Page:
Despite this recent decree, the Russian government’s climate change policies remain woefully inadequate according to many environmental policy groups. For example, Russia’s Paris Agreement commitments are based on 1990s emission levels, one year prior to the fall of the Soviet Union and the resulting unprecedented economic contraction. Therefore, the country has technically already met its commitments, and the country can, in fact, allow emissions to continue to rise and still remain below 1990s levels. The Climate Action Tracker (CAT), an organization which measures government climate action against Paris Agreement standards, characterizes Russian energy policy as focusing on expanding domestic production, greater consumption of fossil fuels, and an increase of natural gas exports. Conversely, the CAT characterizes renewable energy investments in Russia as continuing to “fall short” and “not on track to meet its modest near-term targets.”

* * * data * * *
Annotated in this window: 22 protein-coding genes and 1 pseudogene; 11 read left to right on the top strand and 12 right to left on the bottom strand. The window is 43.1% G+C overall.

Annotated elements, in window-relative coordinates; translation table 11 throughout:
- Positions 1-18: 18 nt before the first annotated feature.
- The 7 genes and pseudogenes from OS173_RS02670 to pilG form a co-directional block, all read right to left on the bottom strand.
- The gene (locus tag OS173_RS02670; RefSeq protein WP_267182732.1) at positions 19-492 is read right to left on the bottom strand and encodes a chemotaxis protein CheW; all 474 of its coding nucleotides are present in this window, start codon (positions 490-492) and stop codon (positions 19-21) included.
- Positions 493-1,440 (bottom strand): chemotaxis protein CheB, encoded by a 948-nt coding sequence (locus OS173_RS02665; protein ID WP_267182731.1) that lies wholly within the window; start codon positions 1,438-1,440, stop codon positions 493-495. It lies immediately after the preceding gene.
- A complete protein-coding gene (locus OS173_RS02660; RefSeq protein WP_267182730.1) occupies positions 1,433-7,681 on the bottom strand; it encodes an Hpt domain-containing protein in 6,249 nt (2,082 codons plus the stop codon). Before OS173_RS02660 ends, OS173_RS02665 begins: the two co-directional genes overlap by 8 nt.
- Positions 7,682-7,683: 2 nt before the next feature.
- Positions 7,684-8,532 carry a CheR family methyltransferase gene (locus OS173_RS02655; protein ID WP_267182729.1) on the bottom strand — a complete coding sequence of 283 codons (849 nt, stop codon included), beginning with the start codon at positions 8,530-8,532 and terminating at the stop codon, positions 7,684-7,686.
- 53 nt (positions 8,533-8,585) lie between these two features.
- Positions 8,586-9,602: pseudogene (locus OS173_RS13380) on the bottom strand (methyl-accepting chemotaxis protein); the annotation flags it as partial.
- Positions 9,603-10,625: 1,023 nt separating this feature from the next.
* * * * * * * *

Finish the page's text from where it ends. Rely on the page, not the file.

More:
Reflecting the Russian government’s paltry attempt to meet the Paris Agreement standards, state-owned companies Gazprom and Rosneft are making little-to-no effort to limit the global temperature rise to under 2°C. As Russia’s largest energy company, Gazprom holds a substantial share in total global and Russian gas reserves, 16% and 71%, respectively. Recently, Gazprom implemented large-scale gas development projects in the Arctic to ultimately meet Russia and Europe’s demand for natural gas. For example, Gazprom administers the controversial Nord Stream 2 Pipeline, which aims to provide Russian natural gas directly to the European Union through Germany. A late 2020 report outlines Gazprom’s promise to increase liquefied natural gas (LNG) production to penetrate new markets despite a global slowdown caused by the COVID-19 pandemic.
According to the TPI, Gazprom’s carbon performance is not aligned with the Paris Agreement. In addition to assessing carbon performance, the TPI quantifies a company’s integration of climate policy into its operational decision making. In this regard, Gazprom ranks a 3 out of 4, which indicates that it does integrate climate change into decision making. However, Gazprom is lacking important benchmarks of corporate recognition of climate change, such as not disclosing an internal price of carbon and not reporting Scope 3 emissions, the category of indirect emissions that often constitutes the majority of an organization’s total GHG emissions. Without Russian government investment in renewable energy, there is no motivation for Gazprom to take action regarding the Paris Agreement.